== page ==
Even if it's late at night: As promised I present to you another picture from a German Christmas market. This is the Erfurt Christmas market and it has become so popular that it is packed with people at all times (even if this picture doesn't show it). The huge cathedral in the background just adds to the atmosphere. if you have the chance - go there! And eat a Bratwurst and drink Glühwein.


DIY: Origami Star: Part 2 - Assembling your star

So, wenn ihr alle Teile habt (oder aber mindesten 3) kann es losgehen! 3 Teile bilden immer eine Zacke vom Stern. Zum Zusammenbauen wird kein Kleber benötigt! (Immer dann, wenn Kleber oder Schere zum Einsatz kommen, handelt es sich nicht um Origami!) Keine Angst, der Stern hält trotzdem bombenfest.

Schritt 1: Nehmt zwei Module und klappt an einem Ende die Flügelchen aus. Steckt den einen Flügel...

When you've finished 30 parts (or at least 3) you can start assembling. 3 parts always form one pointy end of your star. You don't need any glue! (Any paperwork including scissors or glue shouldn't be called origami.) And don't worry - the star is not going to come apart once assembled.

Step 1: Take two parts and unfold the flaps on one side. Tuck one flap ...

(Schritt 1)...so in den aufgeklappten Flügel des anderen Moduls.

(Step 1)... in the backside of the other flap.

(Schritt 1): Der eine Flügel wird dabei "um die Ecke" gelegt. Ja, das ist ein bisschen Friemelarbeit und am Anfang gar nicht so leicht, aber versucht es mit Geduld und wenig Gewalt und es wird schon werden.

(Step 1): One flap is folded around the corner. I hope you can see it in the picture above. Yes, it's kind of hard at the beginning, but you can do it - I'm sure!

Schritt 2: Das dritte Modul wird ins Spiel gebracht und macht die ganze Sache noch ein bisschen komplizierter. Aber auch hier gilt: Nicht aufgeben! Und die eine Lasche in die andere schieben.

Step 2: The third part enters the game and makes it even more complicated! But don't hesitate: Just put one flap into the other.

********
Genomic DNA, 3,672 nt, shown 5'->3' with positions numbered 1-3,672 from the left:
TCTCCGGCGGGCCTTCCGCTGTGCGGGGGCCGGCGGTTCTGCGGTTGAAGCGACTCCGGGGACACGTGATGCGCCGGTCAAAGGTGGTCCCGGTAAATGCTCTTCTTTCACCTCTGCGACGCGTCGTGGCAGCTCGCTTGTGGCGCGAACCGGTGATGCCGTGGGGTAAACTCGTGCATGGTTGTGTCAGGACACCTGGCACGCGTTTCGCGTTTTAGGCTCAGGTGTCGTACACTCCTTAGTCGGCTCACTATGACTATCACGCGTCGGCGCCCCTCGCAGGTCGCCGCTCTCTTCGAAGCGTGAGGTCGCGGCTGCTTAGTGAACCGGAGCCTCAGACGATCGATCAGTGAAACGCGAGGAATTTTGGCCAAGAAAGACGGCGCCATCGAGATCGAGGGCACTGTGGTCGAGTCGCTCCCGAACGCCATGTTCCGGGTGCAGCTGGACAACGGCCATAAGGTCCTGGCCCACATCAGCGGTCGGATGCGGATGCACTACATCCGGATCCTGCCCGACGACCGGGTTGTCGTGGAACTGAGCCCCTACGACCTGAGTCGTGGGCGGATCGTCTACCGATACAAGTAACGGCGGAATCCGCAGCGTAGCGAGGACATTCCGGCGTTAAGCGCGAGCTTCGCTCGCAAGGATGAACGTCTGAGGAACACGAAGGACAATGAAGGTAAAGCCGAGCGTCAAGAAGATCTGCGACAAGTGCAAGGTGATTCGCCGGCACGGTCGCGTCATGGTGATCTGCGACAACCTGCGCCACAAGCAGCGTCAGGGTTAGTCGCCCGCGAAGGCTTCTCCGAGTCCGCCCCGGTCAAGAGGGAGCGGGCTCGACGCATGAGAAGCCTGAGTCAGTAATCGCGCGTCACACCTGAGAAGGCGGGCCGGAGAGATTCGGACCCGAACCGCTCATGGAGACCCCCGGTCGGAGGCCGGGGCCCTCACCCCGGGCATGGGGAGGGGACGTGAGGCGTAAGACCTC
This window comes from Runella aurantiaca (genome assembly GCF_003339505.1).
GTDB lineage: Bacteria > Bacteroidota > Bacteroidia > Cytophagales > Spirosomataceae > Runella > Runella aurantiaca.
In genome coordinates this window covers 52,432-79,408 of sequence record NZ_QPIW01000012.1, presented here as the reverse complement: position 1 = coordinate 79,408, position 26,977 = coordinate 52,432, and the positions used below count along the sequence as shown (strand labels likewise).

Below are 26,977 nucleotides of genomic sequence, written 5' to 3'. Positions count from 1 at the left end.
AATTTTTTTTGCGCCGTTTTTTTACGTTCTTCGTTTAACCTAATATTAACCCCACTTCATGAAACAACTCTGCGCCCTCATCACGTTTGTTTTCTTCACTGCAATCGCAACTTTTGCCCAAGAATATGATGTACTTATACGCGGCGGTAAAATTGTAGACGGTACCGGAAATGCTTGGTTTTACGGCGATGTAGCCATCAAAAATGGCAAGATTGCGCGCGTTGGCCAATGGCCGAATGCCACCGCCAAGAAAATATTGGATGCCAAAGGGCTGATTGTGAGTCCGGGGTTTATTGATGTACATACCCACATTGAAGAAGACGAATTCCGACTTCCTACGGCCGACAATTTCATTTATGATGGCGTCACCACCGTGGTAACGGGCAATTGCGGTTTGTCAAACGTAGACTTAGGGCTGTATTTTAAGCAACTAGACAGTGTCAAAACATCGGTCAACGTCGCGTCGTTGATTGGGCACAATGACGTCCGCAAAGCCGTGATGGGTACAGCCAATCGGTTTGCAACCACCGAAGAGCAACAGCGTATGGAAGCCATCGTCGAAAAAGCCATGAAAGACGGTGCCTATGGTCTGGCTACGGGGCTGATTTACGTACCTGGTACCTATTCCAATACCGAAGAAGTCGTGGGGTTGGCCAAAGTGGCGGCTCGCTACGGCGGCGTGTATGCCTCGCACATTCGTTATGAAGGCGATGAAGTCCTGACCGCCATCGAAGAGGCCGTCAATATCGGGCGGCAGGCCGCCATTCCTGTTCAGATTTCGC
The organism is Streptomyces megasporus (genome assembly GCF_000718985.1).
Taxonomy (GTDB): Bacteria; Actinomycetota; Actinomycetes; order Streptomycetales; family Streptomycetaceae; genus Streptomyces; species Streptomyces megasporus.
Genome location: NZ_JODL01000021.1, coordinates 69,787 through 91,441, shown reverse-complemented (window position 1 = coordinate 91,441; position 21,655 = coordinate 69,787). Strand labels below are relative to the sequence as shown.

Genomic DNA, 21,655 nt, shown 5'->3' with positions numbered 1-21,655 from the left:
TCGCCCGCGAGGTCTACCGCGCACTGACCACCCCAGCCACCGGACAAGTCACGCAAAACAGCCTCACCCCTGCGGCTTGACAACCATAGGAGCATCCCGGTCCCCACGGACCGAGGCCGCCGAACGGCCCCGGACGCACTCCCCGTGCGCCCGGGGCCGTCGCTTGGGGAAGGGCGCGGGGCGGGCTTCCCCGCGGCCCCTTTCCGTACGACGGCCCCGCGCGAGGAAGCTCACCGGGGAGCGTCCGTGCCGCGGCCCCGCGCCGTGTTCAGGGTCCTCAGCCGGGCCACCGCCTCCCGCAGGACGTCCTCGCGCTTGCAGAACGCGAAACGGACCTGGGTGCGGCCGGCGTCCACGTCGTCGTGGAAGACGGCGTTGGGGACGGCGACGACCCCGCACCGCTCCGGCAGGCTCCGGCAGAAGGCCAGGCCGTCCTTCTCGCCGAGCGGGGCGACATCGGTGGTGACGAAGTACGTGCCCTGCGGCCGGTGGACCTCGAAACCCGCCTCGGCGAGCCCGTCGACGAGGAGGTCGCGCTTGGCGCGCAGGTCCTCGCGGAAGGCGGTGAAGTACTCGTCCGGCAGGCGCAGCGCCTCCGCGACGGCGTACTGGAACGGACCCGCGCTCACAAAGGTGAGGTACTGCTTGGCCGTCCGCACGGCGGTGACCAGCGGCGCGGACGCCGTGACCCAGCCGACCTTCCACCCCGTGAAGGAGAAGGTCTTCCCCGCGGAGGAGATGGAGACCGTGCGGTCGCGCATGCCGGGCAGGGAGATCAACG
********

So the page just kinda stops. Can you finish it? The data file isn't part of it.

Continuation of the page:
(Schritt 2)...Ja, es geht manchmal chaotisch zu...

(Step 2)... Yes, it gets messy sometimes...

(Schritt 2) Letztendlich sollte es so aussehen.

(Step 2) It should look like this somehow.

(Schritt 2): Das Ergebnis lässt sich noch verbessern, indem man die Kanten etwas nachzieht.

(Step 2): The result gets even better, when you go over the corners and push them together a little bit.

Weitere Schritte (Ich zähle nicht mehr mit...): An die drei übrigen Flügel durch das Anbringen zwei weiterer Module weitere Spitzen zusammensetzen. Theoretisch könnte das ewig so weitergehen, aber für den Stern brauchen wir immer 5 Spitzen in einer Runde (wenn man drauf schaut). Das heißt, wenn man vier Spitzen hat, werden die obigen zwei Flügel mit einem weiteren Modul verbunden und formen so eine fünfte Spitze. (Die nächsten drei Bilder zeigen den Prozess etwas deutlicher.)

Next steps ( Just don't bother with counting anymore...): Just go on to put jags together, but be aware that we only want to have five jags in one round (when looking on the star later). So if you have four jags - join the two flaps and one third module together to form the fifth jag and end the round. (The next three pictures show the process in more detail.)

Die Fünferrunde sollte so aussehen:

The five jags should look like this:

Und dann geht es weiter... und weiter...immer mehr Module an die Flügel anbringen. Immer drei bilden eine Spitze und 5 Spitzen bilden eine Runde. Irgendwann merkt ihr, dass sich der Stern der Vollendung nähert und dann freut ihr euch kurz - friemelt eventuell eine kleine LED-Lichterkette rein - schließt die letzten zwei Spitzen mit einem Modul und voila - der Stern ist fertig!
Wirklich eine super Beschäftigungstherapie und viel Puzzle-Spaß. Und am Ende ein schöner Deko-Artikel.